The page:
Pfizer Inc. is recalling its lung drug Thelin worldwide and halting trials of the medicine after it was linked to potentially life-threatening liver damage.
No new patients should be prescribed Thelin and those receiving it should be transferred to other therapies, Pfizer, based in New York, said in a statement today.
The medicine treats pulmonary hypertension, an incurable condition where there is increased pressure in the arteries of the lungs, causing shortness of breath, according to the National Institutes of Health. It is sold in the European Union, Canada and Australia. It’s not approved in the U.S. The drug generated $44.4 million in the first three quarters of 2010, said Pfizer spokesman Curtis Allen.
“Thelin was not expected to become a major player” because of its safety profile, Brigitte de Lima, an analyst for Bank of America Merrill Lynch, wrote today in a research note.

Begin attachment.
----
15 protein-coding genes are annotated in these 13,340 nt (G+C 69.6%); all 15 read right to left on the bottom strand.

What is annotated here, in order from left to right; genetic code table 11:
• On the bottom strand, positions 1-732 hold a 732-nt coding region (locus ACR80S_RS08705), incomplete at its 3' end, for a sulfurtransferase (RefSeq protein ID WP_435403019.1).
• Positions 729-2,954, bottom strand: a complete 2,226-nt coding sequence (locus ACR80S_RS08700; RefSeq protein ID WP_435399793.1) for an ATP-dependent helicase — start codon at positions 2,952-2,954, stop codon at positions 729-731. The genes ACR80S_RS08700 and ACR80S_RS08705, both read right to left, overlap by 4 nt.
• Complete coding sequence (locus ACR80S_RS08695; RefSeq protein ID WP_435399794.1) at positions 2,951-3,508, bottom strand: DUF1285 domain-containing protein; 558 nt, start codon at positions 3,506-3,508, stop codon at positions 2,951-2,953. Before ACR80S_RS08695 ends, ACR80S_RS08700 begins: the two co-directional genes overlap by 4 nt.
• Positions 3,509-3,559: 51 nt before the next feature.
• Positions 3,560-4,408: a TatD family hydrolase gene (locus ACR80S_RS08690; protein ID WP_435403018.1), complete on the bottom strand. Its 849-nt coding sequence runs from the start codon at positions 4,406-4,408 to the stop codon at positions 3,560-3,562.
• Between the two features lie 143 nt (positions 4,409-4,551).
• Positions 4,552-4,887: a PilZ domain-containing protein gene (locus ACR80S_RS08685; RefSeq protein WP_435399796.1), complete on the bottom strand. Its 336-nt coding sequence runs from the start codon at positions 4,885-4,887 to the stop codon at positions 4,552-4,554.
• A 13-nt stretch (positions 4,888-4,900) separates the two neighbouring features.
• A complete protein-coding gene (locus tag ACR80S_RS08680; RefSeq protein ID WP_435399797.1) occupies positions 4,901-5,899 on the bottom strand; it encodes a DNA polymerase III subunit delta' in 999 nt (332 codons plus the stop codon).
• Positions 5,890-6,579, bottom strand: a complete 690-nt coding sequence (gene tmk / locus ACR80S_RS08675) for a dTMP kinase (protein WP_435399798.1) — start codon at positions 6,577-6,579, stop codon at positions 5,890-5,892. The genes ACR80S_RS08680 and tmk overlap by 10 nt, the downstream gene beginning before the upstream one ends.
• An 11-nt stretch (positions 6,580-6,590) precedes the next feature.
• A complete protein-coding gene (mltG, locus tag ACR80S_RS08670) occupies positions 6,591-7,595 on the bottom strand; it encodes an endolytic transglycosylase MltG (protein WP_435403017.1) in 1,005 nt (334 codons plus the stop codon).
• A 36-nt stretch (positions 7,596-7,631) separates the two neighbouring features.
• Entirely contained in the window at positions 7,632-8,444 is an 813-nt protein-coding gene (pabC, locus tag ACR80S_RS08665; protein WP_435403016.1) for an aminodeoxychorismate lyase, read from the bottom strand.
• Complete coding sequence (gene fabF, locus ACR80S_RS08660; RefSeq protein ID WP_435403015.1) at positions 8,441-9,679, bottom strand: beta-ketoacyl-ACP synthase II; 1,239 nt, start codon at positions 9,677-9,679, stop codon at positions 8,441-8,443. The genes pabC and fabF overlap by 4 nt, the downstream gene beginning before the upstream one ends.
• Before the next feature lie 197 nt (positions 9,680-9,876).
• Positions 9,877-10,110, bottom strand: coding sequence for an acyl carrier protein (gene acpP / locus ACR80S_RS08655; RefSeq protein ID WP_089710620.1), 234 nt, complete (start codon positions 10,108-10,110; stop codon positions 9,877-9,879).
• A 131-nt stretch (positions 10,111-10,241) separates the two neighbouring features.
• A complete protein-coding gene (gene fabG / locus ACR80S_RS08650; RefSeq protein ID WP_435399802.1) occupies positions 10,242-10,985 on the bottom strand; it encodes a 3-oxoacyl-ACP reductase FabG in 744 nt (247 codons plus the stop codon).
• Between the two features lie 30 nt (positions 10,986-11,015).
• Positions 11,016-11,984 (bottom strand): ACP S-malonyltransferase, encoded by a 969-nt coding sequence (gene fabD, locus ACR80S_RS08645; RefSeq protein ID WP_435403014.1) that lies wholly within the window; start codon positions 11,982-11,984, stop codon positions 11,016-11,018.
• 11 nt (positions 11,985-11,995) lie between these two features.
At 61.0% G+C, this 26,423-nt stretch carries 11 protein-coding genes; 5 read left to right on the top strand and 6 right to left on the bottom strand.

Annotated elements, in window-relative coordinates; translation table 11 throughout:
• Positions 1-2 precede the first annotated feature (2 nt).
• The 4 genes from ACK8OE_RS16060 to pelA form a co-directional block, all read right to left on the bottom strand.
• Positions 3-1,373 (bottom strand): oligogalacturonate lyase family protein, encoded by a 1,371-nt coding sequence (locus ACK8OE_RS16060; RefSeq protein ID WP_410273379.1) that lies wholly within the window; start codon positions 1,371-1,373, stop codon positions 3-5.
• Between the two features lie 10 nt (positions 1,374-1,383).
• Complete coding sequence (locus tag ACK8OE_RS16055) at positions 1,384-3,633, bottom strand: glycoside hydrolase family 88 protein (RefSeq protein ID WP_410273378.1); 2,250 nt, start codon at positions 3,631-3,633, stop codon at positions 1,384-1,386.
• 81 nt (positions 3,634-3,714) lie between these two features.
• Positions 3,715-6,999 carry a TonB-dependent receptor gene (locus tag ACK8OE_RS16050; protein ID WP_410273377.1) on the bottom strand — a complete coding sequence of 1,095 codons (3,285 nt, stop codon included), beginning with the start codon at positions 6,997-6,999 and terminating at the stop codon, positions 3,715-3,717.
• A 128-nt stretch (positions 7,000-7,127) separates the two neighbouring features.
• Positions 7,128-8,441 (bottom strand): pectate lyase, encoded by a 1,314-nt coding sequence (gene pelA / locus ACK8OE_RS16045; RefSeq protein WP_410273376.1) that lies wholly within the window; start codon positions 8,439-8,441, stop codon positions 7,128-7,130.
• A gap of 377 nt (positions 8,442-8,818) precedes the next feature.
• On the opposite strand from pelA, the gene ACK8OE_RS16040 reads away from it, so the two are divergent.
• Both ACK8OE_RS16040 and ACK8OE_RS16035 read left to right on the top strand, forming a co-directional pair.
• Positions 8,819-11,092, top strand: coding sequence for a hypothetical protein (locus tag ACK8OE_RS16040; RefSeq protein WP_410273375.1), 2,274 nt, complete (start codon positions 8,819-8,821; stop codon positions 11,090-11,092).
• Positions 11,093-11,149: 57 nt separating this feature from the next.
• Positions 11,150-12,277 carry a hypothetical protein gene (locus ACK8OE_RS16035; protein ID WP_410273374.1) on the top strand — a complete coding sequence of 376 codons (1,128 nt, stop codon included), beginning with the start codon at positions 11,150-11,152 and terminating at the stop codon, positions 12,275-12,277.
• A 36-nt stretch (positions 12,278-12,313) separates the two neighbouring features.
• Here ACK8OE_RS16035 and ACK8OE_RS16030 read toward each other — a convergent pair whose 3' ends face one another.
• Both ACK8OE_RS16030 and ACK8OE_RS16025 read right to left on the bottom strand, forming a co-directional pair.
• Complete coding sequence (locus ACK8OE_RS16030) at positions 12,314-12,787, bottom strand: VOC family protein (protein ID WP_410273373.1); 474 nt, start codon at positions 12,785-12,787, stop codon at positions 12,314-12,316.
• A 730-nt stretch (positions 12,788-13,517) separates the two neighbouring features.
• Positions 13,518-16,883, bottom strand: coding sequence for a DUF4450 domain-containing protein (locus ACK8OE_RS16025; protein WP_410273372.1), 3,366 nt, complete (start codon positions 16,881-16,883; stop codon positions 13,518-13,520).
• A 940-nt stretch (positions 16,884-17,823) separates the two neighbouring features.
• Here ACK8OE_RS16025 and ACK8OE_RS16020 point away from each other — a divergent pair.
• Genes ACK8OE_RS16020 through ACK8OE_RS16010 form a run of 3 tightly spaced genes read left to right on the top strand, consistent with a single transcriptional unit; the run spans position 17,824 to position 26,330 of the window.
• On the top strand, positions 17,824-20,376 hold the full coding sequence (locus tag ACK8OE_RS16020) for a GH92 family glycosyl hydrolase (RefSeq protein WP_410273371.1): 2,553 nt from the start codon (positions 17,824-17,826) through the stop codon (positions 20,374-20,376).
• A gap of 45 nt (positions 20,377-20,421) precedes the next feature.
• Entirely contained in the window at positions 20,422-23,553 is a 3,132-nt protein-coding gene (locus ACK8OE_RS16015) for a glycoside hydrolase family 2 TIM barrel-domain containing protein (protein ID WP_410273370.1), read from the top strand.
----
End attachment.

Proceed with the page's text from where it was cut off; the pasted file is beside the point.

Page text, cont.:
Pfizer rose 26 cents, or 1.6 percent, to $17.02 at 4 p.m. in New York Stock Exchange composite trading.
Other treatments for pulmonary hypertension include oxygen, Pfizer’s Revatio, calcium channel blockers, which relax the muscles in the wall of the blood vessels, and diuretics, which lower the amount of water in the body, reducing the amount of work the heart has to do, according to the Mayo Clinic.
Pfizer gained Thelin in its $195 million purchase of Encysive Pharmaceuticals Inc. in February 2008.
Patients taking Thelin or participating in studies of the drug should continue using it, and consult their doctor at their next scheduled appointment, the European Medicines Agency said in a statement on its website.
The medicine has been approved for sale in the European Union since 2006, the agency said. The EMA’s Committee for Medicinal Products for Human Use will review Thelin at its monthly meeting Dec. 13-16 and provide detailed advice, according to the statement.
Thelin’s withdrawal is a slight positive for Actelion Ltd.’s competing drug Tracleer, said Richard Parkes, an analyst with Deutsche Bank in London, in a note to clients today.